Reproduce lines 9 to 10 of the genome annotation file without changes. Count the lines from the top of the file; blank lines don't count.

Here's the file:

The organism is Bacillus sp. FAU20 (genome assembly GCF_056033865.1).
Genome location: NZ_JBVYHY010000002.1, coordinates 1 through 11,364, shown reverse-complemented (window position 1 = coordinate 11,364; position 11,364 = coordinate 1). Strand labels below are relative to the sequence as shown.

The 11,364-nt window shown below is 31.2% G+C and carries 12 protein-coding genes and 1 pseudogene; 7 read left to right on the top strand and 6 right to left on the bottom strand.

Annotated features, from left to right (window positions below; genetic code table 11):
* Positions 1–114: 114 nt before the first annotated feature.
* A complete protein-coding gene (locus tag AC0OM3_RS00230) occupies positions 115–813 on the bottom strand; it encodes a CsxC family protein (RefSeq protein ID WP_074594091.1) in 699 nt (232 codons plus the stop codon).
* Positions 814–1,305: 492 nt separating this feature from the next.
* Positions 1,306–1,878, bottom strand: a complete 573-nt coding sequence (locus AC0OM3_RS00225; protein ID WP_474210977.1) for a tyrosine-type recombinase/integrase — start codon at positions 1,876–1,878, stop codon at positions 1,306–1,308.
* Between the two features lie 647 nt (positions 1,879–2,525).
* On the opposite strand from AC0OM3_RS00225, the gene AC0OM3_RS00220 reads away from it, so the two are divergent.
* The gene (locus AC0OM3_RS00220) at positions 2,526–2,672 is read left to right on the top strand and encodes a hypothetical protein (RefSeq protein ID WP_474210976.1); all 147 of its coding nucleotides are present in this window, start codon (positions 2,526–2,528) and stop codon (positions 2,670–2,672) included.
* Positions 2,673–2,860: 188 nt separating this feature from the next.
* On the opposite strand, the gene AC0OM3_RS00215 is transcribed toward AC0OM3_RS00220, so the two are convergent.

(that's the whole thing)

* Between the two features lie 647 nt (positions 1,879–2,525).
* On the opposite strand from AC0OM3_RS00225, the gene AC0OM3_RS00220 reads away from it, so the two are divergent.